Spend enough time in any industry and you'll hear some version of the following: "You're clearly not a (fill in the blank). You see, we've always done it this way."
The implication is clear; you don't know what you're talking about and here's why it won't work. After all, you're not a chemist/banker/miner…
The voices of experience and authority are difficult to challenge, especially in mature industries fraught with risk. The price of taking that risk and being ‘wrong' is generally considered too great. The result? Comfort with the status quo overrides fear of change and leads to roadblocks and, eventually, failure.
This ‘industrial xenophobia' sends a message to many; "Your skills aren't valued the same way that mine are." Try moving up in a chemicals company without a chemistry degree. Put another way, how many mining CEOs came from the marketing department?
There's a reason why this is relevant today. Like so many others, the mining industry is going through a massive transformation driven by digital. Our research has shown that the greatest hurdle to this is not technology but implementation, and that the greatest impediment to implementation is unclear leadership, resistant cultures and a lack of the needed skills.
In mining, new skills will be required around data analytics, software programming, advanced manufacturing and scenario planning, to name a few. Companies that fail to develop these will not make the shift. Success requires a recognition that "we are all miners"; technologists as much as geologists, data miners no less than hard-rock.
Culturally, digital transformation requires a willingness to collaborate to take risks, embrace failure and learn quickly from past mistakes. This will be a challenge, but it has been done before.
When Lou Gerstner took over IBM in 1993 it was fading into history; an individualistic dinosaur focused on hardware manufacturing and sales. Today, the business is primarily a team-driven software, IT and consulting company. Gerstner said "culture was everything" in achieving the transformation.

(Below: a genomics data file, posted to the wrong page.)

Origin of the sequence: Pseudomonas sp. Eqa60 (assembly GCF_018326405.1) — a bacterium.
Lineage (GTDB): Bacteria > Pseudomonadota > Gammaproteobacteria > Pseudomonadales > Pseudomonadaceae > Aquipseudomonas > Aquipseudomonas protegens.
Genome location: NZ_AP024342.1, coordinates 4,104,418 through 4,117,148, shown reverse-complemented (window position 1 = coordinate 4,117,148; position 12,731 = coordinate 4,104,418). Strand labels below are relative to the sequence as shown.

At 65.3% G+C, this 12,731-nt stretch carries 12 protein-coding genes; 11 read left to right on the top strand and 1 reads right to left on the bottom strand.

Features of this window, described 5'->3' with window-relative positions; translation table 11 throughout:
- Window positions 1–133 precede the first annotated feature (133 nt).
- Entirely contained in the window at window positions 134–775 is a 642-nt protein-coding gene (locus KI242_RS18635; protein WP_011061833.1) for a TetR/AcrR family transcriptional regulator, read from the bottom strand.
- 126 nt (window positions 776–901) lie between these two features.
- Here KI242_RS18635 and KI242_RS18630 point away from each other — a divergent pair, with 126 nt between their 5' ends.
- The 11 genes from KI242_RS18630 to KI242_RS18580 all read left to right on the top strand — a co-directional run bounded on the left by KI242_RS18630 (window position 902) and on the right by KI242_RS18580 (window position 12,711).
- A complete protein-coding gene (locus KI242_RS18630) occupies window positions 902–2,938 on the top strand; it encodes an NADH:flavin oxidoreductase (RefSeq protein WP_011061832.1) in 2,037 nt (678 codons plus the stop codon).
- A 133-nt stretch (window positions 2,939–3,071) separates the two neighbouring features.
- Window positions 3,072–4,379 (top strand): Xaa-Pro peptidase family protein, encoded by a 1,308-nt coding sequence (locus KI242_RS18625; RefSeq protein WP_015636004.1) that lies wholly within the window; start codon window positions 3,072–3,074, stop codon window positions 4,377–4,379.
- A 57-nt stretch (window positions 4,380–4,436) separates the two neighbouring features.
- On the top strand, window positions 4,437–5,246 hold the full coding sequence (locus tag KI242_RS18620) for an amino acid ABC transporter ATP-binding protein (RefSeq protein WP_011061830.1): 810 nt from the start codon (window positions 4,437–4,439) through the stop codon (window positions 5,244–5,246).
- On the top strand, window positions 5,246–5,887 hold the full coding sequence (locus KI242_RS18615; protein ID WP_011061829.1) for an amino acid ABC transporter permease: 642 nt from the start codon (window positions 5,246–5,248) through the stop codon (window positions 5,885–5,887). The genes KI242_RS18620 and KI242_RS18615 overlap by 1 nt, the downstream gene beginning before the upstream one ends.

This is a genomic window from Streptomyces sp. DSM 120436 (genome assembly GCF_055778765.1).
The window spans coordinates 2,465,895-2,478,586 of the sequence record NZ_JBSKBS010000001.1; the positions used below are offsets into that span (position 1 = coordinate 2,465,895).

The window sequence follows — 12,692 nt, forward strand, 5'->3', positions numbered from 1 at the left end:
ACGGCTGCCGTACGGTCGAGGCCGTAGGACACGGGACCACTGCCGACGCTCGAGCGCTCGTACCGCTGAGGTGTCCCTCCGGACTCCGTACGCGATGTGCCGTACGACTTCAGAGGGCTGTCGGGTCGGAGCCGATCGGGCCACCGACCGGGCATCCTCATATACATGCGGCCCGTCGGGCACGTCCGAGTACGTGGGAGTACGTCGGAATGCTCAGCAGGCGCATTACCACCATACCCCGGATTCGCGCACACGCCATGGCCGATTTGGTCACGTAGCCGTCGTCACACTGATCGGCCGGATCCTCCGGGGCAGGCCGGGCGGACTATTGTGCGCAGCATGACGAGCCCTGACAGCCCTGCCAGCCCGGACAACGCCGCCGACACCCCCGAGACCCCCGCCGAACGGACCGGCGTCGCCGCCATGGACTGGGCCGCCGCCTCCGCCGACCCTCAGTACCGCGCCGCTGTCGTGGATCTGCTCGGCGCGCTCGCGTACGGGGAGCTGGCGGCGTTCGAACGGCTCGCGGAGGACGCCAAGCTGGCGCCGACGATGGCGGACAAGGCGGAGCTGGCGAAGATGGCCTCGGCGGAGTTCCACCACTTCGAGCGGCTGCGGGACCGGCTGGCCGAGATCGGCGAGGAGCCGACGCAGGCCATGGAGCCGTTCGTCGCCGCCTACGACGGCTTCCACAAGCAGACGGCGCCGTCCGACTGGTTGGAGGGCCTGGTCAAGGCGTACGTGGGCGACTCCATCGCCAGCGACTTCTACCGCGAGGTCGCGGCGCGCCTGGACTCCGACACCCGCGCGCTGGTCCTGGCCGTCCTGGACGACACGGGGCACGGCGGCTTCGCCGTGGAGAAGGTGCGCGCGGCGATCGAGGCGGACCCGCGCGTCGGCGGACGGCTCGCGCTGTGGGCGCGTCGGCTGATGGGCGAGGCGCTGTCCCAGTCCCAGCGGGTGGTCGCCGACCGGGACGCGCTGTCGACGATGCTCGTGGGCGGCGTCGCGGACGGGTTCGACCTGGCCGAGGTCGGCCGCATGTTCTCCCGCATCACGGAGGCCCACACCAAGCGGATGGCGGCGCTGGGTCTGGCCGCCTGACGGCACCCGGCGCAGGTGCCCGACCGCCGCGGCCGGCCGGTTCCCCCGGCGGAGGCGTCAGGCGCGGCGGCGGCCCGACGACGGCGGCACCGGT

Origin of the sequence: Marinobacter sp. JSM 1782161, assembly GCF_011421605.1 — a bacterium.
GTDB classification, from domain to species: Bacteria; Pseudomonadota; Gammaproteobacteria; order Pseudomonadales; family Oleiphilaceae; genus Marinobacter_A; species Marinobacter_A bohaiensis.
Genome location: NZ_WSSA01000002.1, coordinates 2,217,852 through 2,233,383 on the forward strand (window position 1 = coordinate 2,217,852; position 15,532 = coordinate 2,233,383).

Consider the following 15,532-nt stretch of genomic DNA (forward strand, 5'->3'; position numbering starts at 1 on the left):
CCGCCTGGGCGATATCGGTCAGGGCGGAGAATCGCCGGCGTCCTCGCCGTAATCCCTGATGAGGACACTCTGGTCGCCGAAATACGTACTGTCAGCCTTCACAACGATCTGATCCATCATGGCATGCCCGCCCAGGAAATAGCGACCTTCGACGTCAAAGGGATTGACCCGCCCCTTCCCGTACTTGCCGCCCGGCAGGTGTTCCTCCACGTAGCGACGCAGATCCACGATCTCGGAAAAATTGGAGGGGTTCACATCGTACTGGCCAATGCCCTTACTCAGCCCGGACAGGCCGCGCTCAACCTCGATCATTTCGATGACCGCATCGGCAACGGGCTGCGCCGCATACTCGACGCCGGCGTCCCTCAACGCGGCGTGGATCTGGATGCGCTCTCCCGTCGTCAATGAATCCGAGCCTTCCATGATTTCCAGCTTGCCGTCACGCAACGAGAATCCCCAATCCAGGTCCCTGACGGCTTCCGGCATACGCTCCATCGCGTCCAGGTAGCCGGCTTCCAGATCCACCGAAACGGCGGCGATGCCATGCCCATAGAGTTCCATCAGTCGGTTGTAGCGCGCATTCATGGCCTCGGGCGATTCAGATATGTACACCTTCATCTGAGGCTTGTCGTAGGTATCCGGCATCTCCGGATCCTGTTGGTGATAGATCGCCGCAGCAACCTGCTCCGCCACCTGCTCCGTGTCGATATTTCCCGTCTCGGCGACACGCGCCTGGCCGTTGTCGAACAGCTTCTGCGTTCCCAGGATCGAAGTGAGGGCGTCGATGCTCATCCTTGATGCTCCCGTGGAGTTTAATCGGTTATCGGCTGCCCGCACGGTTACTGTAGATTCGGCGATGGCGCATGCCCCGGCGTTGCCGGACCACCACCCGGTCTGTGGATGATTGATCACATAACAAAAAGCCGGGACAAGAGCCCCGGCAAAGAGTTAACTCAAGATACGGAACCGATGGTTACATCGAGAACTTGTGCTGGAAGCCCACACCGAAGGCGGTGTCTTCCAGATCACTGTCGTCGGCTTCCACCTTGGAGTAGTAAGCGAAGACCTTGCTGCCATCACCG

Microsoft might be the next IBM; a company trying to pivot its business through new leadership focused on changing the cultural dynamic.
Steve Ballmer, in his last interview as CEO, stated that he focused on "how do you make money?" - lots of it, preferably yesterday. Compare that with Satya Nadella, Microsoft's current CEO: "Something that's worth $1 million can feel irrelevant. But that $1 million business might be the most relevant thing we are doing."
What makes such a huge pivot possible isn't just a clear vision or good technology. To bring it to life, Nadella echoes Gerstner, with "culture is everything".
Part of what will make the transformation of mining possible are cultures that recognise and elevate the new skills needed to transform the industry. We must recognise that the leadership of the future may not be composed solely of engineers, but also of computer scientists. Their backgrounds may not be in resources, but in retail. When you say ‘mining' they may think ‘bitcoin'.
Many would nod their heads in agreement, but caution on an over-emphasis of the shiny and new over the industry core. After all, mining is breaking rock and extracting minerals; it's always been that way. But change is coming. Just this week, Vale chose a new CEO who comes from the world of pulp and paper. One has to wonder what his response will be when someone finally breaks the news to him: "Psst…you're no miner."
One can only hope that he responds: "Yes. That's exactly the point."
George Hemingway is a partner and head of the innovation practice for Stratalis, a growth strategy and innovation consultancy focused on helping leading organisations to outperform in uncertain markets. Contact him at George.firstname.lastname@example.org or Twitter: @GeorgeStratalis